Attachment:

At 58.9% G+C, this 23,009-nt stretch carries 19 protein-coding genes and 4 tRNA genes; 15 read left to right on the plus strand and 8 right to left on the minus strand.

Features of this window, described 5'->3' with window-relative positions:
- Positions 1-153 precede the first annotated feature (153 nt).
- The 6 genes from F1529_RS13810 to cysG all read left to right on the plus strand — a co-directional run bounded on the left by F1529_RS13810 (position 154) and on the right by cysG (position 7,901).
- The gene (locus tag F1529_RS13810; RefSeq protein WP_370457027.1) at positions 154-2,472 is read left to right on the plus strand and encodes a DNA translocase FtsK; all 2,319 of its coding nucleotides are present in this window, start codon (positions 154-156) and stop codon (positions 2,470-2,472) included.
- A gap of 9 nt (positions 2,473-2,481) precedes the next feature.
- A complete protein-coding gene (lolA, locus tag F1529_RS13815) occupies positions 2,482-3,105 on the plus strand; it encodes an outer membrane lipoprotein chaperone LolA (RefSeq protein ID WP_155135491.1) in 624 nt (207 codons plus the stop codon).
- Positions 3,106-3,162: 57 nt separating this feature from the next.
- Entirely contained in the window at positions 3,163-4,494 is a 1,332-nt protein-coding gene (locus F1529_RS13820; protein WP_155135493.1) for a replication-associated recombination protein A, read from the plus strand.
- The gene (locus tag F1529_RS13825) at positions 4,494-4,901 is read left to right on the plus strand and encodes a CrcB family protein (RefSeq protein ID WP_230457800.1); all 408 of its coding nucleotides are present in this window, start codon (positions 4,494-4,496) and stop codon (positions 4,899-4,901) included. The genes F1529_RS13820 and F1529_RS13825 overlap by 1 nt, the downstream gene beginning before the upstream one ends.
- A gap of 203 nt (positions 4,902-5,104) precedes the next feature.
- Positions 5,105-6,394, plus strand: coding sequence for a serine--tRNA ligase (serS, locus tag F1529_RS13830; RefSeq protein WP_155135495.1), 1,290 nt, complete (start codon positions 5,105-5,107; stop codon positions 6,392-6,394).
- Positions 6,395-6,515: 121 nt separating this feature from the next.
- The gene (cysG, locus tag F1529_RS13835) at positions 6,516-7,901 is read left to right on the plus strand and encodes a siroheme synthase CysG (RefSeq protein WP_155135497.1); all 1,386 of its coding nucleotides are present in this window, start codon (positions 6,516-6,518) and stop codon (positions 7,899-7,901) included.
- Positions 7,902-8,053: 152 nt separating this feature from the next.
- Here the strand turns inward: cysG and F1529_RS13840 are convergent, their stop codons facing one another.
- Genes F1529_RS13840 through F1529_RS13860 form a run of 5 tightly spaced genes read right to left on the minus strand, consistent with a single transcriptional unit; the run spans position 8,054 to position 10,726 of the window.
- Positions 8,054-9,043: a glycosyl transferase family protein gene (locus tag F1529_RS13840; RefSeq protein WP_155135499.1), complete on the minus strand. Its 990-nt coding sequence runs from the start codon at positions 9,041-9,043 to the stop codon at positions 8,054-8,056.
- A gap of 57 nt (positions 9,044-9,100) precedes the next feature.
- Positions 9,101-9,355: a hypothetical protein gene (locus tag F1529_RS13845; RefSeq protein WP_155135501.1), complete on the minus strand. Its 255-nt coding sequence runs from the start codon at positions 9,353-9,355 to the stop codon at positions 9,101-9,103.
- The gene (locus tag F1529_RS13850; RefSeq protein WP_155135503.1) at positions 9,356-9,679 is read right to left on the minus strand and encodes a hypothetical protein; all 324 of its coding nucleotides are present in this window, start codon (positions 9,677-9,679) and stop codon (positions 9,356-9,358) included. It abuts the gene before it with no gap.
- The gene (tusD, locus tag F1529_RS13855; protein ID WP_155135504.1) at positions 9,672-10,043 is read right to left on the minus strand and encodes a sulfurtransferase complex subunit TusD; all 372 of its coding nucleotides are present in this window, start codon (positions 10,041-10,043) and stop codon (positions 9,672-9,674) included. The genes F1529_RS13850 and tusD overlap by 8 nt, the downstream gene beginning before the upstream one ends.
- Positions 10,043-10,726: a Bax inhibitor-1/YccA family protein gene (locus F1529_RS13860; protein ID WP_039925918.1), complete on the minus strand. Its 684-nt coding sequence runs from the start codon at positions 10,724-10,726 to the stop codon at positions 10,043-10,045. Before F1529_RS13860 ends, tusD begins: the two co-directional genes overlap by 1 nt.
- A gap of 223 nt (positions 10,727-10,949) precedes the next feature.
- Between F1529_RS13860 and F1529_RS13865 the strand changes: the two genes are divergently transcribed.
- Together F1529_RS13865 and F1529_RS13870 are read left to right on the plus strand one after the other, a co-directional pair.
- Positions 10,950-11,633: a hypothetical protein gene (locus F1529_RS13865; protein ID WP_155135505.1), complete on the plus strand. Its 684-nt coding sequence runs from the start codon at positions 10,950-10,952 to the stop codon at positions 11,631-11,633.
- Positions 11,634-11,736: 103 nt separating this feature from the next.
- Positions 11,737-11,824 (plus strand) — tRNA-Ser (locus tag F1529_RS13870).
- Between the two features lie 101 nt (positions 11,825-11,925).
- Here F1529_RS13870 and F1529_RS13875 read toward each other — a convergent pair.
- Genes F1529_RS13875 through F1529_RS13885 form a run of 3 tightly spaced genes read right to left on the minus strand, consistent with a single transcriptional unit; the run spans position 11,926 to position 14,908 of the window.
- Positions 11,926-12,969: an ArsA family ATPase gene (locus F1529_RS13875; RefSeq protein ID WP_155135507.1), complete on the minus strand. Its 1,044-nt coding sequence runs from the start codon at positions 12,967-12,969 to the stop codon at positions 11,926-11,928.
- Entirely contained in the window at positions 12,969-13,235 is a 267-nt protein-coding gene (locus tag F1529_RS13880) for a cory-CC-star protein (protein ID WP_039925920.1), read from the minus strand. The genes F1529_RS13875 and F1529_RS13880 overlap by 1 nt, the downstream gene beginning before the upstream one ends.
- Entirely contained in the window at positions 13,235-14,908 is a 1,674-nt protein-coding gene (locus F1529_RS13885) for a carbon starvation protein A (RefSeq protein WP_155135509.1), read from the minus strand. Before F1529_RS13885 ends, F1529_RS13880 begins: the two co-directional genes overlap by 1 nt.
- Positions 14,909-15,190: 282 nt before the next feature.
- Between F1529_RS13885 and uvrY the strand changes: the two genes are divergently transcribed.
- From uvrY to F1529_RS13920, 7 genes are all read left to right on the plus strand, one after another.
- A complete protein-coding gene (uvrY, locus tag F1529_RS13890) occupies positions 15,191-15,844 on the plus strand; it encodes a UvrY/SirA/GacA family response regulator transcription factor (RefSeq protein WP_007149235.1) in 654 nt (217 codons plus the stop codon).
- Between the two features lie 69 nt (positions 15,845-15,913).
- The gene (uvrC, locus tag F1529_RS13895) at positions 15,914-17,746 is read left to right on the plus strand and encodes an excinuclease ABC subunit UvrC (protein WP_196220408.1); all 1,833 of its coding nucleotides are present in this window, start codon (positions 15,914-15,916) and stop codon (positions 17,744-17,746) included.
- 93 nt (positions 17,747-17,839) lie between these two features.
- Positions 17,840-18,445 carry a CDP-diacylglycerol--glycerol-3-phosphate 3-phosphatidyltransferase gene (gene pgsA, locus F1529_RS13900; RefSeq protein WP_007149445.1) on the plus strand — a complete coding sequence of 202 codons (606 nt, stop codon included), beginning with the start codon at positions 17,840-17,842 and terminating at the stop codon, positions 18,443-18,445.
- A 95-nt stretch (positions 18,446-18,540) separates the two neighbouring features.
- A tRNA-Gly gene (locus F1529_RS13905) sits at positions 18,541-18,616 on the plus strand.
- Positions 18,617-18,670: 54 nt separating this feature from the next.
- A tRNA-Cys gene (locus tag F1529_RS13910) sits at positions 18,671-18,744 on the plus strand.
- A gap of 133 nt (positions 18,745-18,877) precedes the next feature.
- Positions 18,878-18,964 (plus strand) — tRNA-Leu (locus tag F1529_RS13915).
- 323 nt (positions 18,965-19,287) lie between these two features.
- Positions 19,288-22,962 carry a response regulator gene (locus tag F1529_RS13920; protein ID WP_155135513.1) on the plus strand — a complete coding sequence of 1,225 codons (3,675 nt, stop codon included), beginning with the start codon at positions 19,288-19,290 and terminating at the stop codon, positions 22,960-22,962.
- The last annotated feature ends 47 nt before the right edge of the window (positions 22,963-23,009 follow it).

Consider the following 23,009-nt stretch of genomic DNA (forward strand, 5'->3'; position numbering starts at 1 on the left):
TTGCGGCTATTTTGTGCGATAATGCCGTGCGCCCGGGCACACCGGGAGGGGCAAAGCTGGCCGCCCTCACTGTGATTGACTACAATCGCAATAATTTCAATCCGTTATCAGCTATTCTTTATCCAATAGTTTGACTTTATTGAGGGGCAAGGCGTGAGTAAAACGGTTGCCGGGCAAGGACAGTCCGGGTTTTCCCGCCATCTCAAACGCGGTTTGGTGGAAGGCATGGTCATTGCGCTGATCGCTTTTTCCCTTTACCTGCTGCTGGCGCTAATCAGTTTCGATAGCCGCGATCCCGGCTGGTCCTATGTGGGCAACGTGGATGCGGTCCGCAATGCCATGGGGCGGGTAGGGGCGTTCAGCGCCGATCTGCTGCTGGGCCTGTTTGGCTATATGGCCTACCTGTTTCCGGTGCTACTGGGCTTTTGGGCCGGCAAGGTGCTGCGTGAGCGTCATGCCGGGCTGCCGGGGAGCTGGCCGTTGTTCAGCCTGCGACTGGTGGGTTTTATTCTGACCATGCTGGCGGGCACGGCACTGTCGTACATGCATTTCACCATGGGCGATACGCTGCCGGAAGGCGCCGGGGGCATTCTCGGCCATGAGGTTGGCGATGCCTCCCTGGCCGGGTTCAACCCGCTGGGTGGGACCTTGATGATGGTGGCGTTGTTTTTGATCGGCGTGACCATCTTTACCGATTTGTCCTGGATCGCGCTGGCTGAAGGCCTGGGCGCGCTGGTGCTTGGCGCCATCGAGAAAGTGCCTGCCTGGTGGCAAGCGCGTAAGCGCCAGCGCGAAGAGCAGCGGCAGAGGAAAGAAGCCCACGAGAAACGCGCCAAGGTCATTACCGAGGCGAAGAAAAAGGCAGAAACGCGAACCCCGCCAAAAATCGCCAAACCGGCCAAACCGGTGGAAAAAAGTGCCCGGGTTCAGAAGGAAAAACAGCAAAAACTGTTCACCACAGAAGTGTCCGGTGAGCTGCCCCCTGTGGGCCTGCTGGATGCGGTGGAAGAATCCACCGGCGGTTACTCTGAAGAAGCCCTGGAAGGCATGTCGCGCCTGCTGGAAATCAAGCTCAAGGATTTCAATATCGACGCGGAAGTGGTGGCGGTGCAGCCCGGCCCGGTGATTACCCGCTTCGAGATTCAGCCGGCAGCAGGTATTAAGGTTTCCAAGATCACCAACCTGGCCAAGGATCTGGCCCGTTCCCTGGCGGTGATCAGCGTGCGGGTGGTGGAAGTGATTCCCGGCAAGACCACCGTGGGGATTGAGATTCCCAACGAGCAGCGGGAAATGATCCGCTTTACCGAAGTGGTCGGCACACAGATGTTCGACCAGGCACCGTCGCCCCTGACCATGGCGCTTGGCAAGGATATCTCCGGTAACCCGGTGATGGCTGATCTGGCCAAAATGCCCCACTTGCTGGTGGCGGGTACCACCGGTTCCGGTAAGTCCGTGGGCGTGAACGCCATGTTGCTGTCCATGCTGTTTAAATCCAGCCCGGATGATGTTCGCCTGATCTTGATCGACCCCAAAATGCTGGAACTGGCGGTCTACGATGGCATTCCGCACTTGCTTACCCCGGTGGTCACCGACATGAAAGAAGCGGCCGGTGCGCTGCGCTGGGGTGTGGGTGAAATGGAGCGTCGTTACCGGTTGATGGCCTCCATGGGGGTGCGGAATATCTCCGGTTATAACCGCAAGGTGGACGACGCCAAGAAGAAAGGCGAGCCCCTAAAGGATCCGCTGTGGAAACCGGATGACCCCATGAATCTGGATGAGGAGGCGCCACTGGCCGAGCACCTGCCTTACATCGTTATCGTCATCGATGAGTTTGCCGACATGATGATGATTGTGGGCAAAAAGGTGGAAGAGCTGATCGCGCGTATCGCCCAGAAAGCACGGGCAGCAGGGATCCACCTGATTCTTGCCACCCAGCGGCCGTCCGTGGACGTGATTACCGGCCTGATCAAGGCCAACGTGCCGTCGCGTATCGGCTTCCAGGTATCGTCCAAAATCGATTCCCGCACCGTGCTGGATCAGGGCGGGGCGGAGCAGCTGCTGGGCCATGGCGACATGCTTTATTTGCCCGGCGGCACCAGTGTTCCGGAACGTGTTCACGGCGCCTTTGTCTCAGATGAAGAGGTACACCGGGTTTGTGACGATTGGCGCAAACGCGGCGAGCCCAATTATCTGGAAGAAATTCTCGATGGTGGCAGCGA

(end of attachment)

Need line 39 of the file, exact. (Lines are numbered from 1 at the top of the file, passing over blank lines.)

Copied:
- A complete protein-coding gene (uvrY, locus tag F1529_RS13890) occupies positions 15,191-15,844 on the plus strand; it encodes a UvrY/SirA/GacA family response regulator transcription factor (RefSeq protein WP_007149235.1) in 654 nt (217 codons plus the stop codon).